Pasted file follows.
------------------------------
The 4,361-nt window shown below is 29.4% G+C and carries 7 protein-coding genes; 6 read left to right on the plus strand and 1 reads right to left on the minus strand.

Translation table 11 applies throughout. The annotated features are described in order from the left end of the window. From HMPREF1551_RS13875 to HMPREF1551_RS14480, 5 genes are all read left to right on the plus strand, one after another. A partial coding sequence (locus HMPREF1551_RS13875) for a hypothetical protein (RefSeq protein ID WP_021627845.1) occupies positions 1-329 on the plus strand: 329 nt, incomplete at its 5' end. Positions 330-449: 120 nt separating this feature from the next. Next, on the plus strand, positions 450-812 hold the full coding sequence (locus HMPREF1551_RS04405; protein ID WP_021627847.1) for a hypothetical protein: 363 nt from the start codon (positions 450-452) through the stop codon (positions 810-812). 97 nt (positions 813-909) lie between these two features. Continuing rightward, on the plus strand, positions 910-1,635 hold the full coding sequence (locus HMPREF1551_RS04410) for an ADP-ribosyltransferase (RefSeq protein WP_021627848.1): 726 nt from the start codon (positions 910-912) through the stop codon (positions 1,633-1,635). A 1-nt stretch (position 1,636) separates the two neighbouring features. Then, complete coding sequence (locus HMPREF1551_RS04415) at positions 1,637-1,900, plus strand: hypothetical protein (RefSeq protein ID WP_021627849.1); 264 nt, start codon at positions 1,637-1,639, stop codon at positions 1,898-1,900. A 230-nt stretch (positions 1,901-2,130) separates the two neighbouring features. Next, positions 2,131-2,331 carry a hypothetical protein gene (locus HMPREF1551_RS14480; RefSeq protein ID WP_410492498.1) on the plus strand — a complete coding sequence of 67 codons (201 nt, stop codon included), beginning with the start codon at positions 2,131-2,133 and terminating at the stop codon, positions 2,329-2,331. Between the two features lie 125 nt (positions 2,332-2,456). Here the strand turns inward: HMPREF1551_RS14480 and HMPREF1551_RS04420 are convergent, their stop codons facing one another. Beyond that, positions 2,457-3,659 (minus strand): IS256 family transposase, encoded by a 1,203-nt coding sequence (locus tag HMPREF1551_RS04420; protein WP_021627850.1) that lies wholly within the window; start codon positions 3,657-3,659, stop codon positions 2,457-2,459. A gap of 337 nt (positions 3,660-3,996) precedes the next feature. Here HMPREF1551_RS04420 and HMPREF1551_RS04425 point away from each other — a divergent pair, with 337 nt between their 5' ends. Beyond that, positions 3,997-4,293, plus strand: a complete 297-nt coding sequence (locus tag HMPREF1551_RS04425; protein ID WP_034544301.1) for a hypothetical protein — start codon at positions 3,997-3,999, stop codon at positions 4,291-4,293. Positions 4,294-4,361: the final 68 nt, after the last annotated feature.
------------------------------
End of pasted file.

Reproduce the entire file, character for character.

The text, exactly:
The 4,361-nt window shown below is 29.4% G+C and carries 7 protein-coding genes; 6 read left to right on the plus strand and 1 reads right to left on the minus strand.

Translation table 11 applies throughout. The annotated features are described in order from the left end of the window. From HMPREF1551_RS13875 to HMPREF1551_RS14480, 5 genes are all read left to right on the plus strand, one after another. A partial coding sequence (locus HMPREF1551_RS13875) for a hypothetical protein (RefSeq protein ID WP_021627845.1) occupies positions 1-329 on the plus strand: 329 nt, incomplete at its 5' end. Positions 330-449: 120 nt separating this feature from the next. Next, on the plus strand, positions 450-812 hold the full coding sequence (locus HMPREF1551_RS04405; protein ID WP_021627847.1) for a hypothetical protein: 363 nt from the start codon (positions 450-452) through the stop codon (positions 810-812). 97 nt (positions 813-909) lie between these two features. Continuing rightward, on the plus strand, positions 910-1,635 hold the full coding sequence (locus HMPREF1551_RS04410) for an ADP-ribosyltransferase (RefSeq protein WP_021627848.1): 726 nt from the start codon (positions 910-912) through the stop codon (positions 1,633-1,635). A 1-nt stretch (position 1,636) separates the two neighbouring features. Then, complete coding sequence (locus HMPREF1551_RS04415) at positions 1,637-1,900, plus strand: hypothetical protein (RefSeq protein ID WP_021627849.1); 264 nt, start codon at positions 1,637-1,639, stop codon at positions 1,898-1,900. A 230-nt stretch (positions 1,901-2,130) separates the two neighbouring features. Next, positions 2,131-2,331 carry a hypothetical protein gene (locus HMPREF1551_RS14480; RefSeq protein ID WP_410492498.1) on the plus strand — a complete coding sequence of 67 codons (201 nt, stop codon included), beginning with the start codon at positions 2,131-2,133 and terminating at the stop codon, positions 2,329-2,331. Between the two features lie 125 nt (positions 2,332-2,456). Here the strand turns inward: HMPREF1551_RS14480 and HMPREF1551_RS04420 are convergent, their stop codons facing one another. Beyond that, positions 2,457-3,659 (minus strand): IS256 family transposase, encoded by a 1,203-nt coding sequence (locus tag HMPREF1551_RS04420; protein WP_021627850.1) that lies wholly within the window; start codon positions 3,657-3,659, stop codon positions 2,457-2,459. A gap of 337 nt (positions 3,660-3,996) precedes the next feature. Here HMPREF1551_RS04420 and HMPREF1551_RS04425 point away from each other — a divergent pair, with 337 nt between their 5' ends. Beyond that, positions 3,997-4,293, plus strand: a complete 297-nt coding sequence (locus tag HMPREF1551_RS04425; protein ID WP_034544301.1) for a hypothetical protein — start codon at positions 3,997-3,999, stop codon at positions 4,291-4,293. Positions 4,294-4,361: the final 68 nt, after the last annotated feature.